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Two Days Left in the 2014 Legislative Session
March 17, 2014

The Georgia General Assembly is in the very last days of the 2014 Legislative Session. While many people refer to the last day as Day 40, it is also known as Sine Die.

With only two days remaining in this year’s session, the General Assembly will work carefully to consider a number of House bills before they achieve final passage on the Senate floor and head to the Governor’s office. Here is a look at some of the bills passed this last week.

HB 153 authorizes local governments to propose Special Purpose Local Option Sales Taxes (SPLOST) of less than one cent. This fractional penny SPLOST will not apply to education local option sales taxes.

HB 658 ends the Georgia estate tax, more commonly known as the “death tax,” and any requirements for related estate tax returns on July 1, 2014. Currently in Georgia, any property or assets transferred to others at the time of death is taxed on the fair market values of the item or property.

HB 770 establishes the crimes of home invasion in the first and second degree in both the criminal and juvenile code. Under this legislation, both offenses may be designated and punished as felonies.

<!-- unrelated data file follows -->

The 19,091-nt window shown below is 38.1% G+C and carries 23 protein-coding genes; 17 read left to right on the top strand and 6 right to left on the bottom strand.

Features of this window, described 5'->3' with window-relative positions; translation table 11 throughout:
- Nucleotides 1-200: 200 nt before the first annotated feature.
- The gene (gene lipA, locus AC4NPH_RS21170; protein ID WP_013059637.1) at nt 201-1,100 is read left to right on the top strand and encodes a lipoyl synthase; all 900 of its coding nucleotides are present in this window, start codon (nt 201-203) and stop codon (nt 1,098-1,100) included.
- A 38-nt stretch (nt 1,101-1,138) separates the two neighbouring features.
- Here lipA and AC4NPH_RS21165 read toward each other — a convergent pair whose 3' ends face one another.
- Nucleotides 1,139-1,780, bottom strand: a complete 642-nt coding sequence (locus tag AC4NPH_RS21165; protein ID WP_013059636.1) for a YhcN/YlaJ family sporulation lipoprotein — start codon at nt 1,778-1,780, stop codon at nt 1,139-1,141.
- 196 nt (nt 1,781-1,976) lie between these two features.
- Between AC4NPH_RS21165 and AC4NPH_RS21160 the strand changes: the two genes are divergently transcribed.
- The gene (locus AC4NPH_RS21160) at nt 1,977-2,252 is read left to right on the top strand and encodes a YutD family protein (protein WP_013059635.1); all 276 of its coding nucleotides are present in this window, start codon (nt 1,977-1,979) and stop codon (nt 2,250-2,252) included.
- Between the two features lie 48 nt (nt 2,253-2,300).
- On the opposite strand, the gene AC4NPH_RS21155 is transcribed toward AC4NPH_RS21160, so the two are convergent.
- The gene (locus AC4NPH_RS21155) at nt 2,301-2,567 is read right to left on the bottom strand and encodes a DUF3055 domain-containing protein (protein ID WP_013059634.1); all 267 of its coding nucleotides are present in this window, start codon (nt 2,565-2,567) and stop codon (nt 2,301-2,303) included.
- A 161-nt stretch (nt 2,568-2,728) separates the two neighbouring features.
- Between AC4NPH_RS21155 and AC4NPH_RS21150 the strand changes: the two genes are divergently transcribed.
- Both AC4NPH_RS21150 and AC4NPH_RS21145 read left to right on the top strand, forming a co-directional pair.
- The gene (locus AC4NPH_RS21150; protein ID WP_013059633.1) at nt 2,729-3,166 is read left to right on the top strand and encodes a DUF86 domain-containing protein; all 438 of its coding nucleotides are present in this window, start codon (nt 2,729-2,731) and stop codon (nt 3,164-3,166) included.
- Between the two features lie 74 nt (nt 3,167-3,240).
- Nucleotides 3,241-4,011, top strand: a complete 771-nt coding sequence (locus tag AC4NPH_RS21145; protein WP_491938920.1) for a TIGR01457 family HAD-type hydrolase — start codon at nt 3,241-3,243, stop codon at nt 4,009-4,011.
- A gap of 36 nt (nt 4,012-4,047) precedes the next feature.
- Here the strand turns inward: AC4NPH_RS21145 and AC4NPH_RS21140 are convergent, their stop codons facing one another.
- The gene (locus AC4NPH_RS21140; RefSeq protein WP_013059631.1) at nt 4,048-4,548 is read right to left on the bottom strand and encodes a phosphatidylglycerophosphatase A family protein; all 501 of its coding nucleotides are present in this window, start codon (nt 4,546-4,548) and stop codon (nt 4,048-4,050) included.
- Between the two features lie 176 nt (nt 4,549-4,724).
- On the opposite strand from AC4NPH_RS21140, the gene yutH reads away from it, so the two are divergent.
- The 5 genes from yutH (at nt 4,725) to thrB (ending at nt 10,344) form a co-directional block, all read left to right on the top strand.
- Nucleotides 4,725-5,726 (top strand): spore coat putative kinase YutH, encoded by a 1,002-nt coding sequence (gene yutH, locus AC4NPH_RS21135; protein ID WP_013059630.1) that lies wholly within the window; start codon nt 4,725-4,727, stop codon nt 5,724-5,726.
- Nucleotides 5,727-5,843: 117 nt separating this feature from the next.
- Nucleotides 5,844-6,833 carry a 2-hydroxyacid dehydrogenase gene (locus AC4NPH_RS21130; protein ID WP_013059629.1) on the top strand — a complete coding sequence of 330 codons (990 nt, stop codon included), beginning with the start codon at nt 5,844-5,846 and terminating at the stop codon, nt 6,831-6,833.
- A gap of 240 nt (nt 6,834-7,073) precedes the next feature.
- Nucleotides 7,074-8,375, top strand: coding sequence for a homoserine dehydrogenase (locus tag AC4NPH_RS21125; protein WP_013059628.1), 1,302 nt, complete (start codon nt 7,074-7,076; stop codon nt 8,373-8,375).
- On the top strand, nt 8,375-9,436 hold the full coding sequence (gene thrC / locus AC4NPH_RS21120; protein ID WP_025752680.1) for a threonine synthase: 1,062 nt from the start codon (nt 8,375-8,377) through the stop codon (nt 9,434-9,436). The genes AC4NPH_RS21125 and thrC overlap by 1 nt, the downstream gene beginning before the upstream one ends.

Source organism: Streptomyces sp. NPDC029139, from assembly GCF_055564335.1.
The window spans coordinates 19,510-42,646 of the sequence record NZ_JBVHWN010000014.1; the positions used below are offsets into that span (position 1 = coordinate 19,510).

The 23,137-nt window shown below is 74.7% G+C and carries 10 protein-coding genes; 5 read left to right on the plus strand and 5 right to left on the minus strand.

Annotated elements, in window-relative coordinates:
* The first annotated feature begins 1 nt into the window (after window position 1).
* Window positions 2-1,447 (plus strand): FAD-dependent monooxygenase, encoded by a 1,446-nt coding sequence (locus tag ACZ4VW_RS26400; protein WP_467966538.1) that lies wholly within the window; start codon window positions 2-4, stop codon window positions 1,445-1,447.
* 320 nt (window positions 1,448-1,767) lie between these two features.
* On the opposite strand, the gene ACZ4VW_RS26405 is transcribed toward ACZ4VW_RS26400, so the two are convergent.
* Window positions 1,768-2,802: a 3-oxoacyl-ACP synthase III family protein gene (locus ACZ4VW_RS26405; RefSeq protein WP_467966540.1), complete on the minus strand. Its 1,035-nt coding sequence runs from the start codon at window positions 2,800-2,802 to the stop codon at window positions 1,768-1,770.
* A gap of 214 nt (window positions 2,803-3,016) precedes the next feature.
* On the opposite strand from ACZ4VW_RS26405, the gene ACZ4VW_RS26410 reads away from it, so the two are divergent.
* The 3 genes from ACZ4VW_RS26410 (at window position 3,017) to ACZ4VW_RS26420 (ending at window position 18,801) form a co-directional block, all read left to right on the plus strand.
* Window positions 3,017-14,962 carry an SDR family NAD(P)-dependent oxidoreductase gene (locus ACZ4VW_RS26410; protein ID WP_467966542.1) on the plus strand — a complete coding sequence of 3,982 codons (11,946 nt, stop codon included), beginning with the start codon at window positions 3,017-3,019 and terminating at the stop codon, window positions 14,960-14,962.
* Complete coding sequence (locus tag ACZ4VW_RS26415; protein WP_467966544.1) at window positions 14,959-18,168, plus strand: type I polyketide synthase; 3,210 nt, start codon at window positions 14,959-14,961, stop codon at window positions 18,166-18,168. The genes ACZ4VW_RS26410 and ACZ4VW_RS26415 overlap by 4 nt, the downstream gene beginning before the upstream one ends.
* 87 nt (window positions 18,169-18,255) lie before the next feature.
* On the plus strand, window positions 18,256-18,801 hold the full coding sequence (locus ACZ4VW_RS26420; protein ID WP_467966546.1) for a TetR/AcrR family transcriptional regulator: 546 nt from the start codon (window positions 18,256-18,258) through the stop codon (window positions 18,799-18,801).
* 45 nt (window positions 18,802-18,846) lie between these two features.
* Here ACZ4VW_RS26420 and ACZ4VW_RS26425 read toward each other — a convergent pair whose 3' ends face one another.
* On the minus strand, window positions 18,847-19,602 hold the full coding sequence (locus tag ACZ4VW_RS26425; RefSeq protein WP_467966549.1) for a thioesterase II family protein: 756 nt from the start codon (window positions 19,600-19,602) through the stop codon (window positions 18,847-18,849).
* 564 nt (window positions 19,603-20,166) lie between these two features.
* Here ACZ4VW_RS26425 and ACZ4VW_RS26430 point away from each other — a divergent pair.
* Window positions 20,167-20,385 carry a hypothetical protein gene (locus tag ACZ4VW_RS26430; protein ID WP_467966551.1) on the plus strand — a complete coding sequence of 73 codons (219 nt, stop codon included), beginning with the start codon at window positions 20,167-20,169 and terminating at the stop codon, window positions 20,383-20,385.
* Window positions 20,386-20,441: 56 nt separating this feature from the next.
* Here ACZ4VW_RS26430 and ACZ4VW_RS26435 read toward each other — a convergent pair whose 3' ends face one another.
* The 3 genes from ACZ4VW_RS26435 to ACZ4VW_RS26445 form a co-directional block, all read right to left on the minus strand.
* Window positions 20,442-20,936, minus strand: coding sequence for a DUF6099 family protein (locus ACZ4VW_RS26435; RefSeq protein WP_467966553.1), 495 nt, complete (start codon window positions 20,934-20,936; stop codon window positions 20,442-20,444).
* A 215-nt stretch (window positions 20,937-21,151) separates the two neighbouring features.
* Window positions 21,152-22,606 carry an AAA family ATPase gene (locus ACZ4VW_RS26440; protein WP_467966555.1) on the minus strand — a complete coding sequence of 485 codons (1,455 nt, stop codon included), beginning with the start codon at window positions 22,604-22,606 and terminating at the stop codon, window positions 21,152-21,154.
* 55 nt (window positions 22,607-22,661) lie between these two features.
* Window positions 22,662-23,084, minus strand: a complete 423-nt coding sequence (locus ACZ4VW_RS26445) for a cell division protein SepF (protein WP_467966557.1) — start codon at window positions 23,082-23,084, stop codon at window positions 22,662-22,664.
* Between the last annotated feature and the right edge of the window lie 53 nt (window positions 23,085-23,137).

HB 777 enacts the Interstate Boating Violator Compact, an agreement between states that allows the home state to treat a boating conviction of one of its residents in another state as if the conviction had occurred in the home state. HB 777 allows the Department of Natural Resources to suspend a person’s privilege to operate a water vessel for violations of laws outlined in the Interstate Boating Violator Compact. The bill changes the effective date of criminal boating violations to January 1, 2014.

HB 790 expands the responsibility of the Georgia Forestry Commission to enforce timber theft laws by allowing commission foresters and firefighters, along with investigators, to issue citations for cutting or carrying away of timber of another landowner.

HB 702 administers the placement of a historic granite monument on State Capitol grounds. The monument would specifically include the Preamble to the Georgia Constitution, the part of the Declaration of Independence which states that “We hold these truths to be self-evident, that all men are created equal, that they are endowed by their Creator with certain unalienable Rights, that among these are Life, Liberty and the pursuit of Happiness,” and the Ten Commandments.

HB 1080 provides for the placement of a statue of the Rev. Martin Luther King, Jr. on the Capitol grounds, subject to the availability of private funds and intellectual property rights.
HB 838 prohibits any person from transmitting unauthorized nude or sexually explicit photos or videos of another person to the internet. 

HB 933 extends the current state sales tax exemption on the sale of equipment used in the maintenance or repair of aircraft not registered in Georgia. Under current law, this exemption is set to expire on June 30, 2015, and this bill will make the exemption permanent.